Lú, The Gougan Barra Dragon


Alot of legends surround Gougane Barra and its lake. It was here in the lake that Saint Finbarr
chased off Lú, Gougan Barra Dragon. A dragon or a sea monster like Nessie, the legends vary in their descriptions. The creature’s expulsion is believed to be the source of the large channel that is now the River Lee flowing west to the sea at Cork City. A little sea monster is memorialized in the hedge along the isle’s road. Saint Finbarr was also believed to have been led by an angel from the source of the river Lee at his monastic site to its marshy mouth where he built a monastery “out of which grew the Sea and the City of Cork”.

Saint Patrick was also reputed of slaying a dragon in Irish Mythology albeit depicted as a giant serpent. Serpents and dragons are often co-mingled together as the same beast in Irish myth. It was of his slaying that the red blood from the death of the sea serpent spewed into the waters of Lough Derg colored the waters as such. he supposedly killed the last remaining serpent on Saint’s Island. This was supposedly the mother of all the Irish serpents, and thereby being the mother to Lú in Gougan Barra Lake. Some claim that Saint Finbarr drowned the serpent instead of chasing him off. Others claim the serpent was slaughtered. The serpent is not always depicted as a snake, lake monster, or dragon but usually as a winged creature like the one depicted in the St. Patrick’s slaying of the beast. There is a 3000 BCE copper relief of a giant lion-headed bird named “Imdugud” found at the Temple of the Goddess Nenbursag at Tell-al-Ubaid that is more in likeness that historians believe was imagined as the dragon that Saint Finbarr and Saint Patrick slayed. Other scholars think the so-called serpent was not a several hundred to thousands pounds of dragon as both Saint Finbarr and Saint Patrick were not warriors, but rather monks armed with a staff. Perhaps it was a 20-30 pound beast some scholars say, such as Gerald Maloney, such as an ancient species of ground burrowing Owls such as “Ornimegalonyx Otero” or the fantastical Banshee, that flew in from a hole in the earth and frightened the monks and over-exaggerated to be a dragon.

One legend says that when Saint Finbarr arrived he found a serpent living in the lake. He caught the monster and threw it to one side, it landed miles away, leaving an impression of its body in the earth that filled with water and later was called Lough Allua.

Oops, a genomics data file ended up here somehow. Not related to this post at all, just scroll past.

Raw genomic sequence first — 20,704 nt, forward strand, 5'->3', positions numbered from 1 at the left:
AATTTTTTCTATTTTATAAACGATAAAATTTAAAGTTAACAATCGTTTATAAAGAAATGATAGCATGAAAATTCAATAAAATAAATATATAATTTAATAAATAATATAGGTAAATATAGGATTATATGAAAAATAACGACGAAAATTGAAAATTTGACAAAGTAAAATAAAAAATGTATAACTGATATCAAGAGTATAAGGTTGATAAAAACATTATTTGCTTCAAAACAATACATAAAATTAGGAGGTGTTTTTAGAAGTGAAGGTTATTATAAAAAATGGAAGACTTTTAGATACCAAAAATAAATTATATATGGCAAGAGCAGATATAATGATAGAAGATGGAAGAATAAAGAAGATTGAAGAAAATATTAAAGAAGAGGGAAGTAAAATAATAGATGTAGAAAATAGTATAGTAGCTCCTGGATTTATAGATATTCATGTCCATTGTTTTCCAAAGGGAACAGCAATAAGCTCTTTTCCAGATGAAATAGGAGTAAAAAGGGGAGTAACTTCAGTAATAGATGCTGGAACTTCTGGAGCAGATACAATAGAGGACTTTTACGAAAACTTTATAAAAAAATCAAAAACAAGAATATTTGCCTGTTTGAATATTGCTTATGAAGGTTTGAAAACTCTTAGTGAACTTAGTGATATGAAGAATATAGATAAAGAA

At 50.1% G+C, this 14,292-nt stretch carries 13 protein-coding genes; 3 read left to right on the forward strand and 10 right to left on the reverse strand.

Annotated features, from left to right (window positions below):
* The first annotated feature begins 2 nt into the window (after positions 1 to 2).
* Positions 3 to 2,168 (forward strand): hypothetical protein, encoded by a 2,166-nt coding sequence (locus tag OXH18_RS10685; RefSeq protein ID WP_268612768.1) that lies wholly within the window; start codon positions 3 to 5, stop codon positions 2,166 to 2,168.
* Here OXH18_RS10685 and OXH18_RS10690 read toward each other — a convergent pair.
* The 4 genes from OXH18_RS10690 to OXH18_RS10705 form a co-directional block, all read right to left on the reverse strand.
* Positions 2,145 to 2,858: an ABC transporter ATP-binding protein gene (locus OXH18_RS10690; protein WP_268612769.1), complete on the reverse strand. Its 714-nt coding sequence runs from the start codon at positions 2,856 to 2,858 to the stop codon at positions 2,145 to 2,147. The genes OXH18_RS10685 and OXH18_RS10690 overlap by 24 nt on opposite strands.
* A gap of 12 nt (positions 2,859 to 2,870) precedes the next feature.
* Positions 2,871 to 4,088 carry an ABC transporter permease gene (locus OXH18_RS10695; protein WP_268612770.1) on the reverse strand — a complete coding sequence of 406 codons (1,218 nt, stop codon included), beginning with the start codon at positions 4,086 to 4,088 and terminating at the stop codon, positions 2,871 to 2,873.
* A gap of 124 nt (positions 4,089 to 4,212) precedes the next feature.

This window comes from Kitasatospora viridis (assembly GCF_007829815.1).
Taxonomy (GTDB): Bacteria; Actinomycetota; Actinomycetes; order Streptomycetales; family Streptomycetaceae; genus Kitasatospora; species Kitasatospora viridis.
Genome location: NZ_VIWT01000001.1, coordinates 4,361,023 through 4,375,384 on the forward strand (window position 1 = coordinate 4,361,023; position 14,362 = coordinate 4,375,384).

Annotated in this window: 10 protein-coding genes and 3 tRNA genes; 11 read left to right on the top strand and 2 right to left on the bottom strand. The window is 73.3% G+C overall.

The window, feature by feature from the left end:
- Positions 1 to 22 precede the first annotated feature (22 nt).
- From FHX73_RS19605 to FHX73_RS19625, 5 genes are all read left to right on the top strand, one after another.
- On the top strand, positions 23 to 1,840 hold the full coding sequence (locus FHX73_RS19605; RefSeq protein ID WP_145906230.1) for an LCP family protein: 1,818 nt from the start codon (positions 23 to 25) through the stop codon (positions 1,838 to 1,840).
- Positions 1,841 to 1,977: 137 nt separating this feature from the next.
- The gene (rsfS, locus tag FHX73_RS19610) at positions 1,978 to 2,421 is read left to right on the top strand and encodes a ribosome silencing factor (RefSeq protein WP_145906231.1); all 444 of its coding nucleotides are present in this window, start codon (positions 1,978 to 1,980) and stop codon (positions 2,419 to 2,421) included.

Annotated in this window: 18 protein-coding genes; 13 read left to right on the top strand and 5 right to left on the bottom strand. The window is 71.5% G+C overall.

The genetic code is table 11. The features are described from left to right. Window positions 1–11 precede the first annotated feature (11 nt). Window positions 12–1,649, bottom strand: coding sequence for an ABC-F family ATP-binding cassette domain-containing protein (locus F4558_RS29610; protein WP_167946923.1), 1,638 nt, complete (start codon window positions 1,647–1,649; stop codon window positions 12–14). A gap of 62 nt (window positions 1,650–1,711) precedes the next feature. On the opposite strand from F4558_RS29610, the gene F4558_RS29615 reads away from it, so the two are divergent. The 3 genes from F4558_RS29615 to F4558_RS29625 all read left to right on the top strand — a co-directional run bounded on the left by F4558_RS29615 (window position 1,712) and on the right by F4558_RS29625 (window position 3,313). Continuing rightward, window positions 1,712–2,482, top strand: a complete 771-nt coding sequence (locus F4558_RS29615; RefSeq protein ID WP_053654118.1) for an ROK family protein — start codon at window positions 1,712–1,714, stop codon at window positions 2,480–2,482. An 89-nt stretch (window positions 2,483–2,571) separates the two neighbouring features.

Bibliography /Recommended Reading / References:

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The Leech Place

Hiwassee River

Hiwassee River, Murphy, North Carolina

The Leech Place
Murphy, North Carolina

A small little town in Murphy, North Carolina sits atop an old Cherokee Indian mythology site known as “The Leech Place”. This spot was a place where the waters of the Hiwassee river would cross and notoriously swept hapless people to the bottom of the river. The river was controlled by a giant house-sized leech who made the waters drag people under so it could consume them. Its original name was “Tlanusi-yi” or “The Leech Place”. The story is told as “just above the junction where Murphy now sits is a deep hole in the river valley above which is a rock ledge running across the stream that early people’s once used as a foot bridge. On the south side of this trail was an ascension where one could look down into the river. One day, some men crossing the bridge saw a large red object as big as a house lying on the rock ledge in the middle of the stream below them. As they wondered what it was they saw it unroll and very alive, stretching itself out in full length like a giant leech with red and white stripes along its body. It rolled into a ball and stretched again at full length, crawling down the rock, into the deep waters. When it hit the waters, the water boiled and foamed causing a column of white spray billowing into the air like a waterspout drenching the area the men had been standing, which would have swept them away into the river had they not spotted it. Legend has it more than one person was carried down into that water hole by this method with their friends finding their bodies afterwards with their ears and nose eaten off. People feared crossing this bridge afterwards. One man fearless and laughing at the legend wanted to prove the townsfolk, painted his face, put on his bucksin, headed to the river, leading the townspeople down to watch. He went onto the ledge, sang to the high spirits: Tlanu’si gäe’ga digi’gäge, Dakwa’nitlaste’stï. I’ll tie red leech skins, On my legs for garters.” As he crossed, the waters boiled into white foam creating a great wave that rose and swept over the rock carrying him down to never to be seen again.” Legend also tells that 60 years ago before the great Removal, two women went to fish from that ledge, ignoring warning from their friends, and laid her child down on the rock to prepare her fishing line when the water rose and swept over the ledge, almost carrying off the child, with the mother barely saving it. People believe the great leech is still there as they can see something moving down below. Others say what is seen moving is the underground waterway across to Nottely river not far above the mouth where the river bends over towards Murphy and sometimes the leech goes there to make the waters boil as it used to at the rock ledge, calling this place on Nottely the Leech place as well. More about the Hiwassee River can be found at http://www.technogypsie.com/reviews/?p=5395. More information about the Leech place can be found at http://www.sacred-texts.com/nam/cher/motc/motc077.htm.